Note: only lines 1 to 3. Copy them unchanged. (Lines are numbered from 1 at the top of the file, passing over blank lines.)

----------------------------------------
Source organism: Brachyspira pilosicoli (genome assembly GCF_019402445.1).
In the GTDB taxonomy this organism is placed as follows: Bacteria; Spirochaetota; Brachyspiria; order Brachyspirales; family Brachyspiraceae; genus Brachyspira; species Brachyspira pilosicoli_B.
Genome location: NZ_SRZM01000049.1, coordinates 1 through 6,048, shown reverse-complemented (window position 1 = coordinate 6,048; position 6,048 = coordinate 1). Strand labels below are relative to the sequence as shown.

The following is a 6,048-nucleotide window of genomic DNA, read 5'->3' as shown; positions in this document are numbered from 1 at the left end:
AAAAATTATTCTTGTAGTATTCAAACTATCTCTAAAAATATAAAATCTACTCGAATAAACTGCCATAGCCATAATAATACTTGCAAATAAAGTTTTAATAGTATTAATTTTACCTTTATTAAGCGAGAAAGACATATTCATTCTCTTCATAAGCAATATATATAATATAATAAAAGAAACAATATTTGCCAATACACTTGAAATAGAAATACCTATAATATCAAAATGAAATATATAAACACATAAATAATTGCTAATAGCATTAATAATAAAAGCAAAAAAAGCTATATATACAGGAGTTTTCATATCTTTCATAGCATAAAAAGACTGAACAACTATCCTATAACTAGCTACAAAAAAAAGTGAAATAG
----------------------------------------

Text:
Source organism: Brachyspira pilosicoli (genome assembly GCF_019402445.1).
In the GTDB taxonomy this organism is placed as follows: Bacteria; Spirochaetota; Brachyspiria; order Brachyspirales; family Brachyspiraceae; genus Brachyspira; species Brachyspira pilosicoli_B.
Genome location: NZ_SRZM01000049.1, coordinates 1 through 6,048, shown reverse-complemented (window position 1 = coordinate 6,048; position 6,048 = coordinate 1). Strand labels below are relative to the sequence as shown.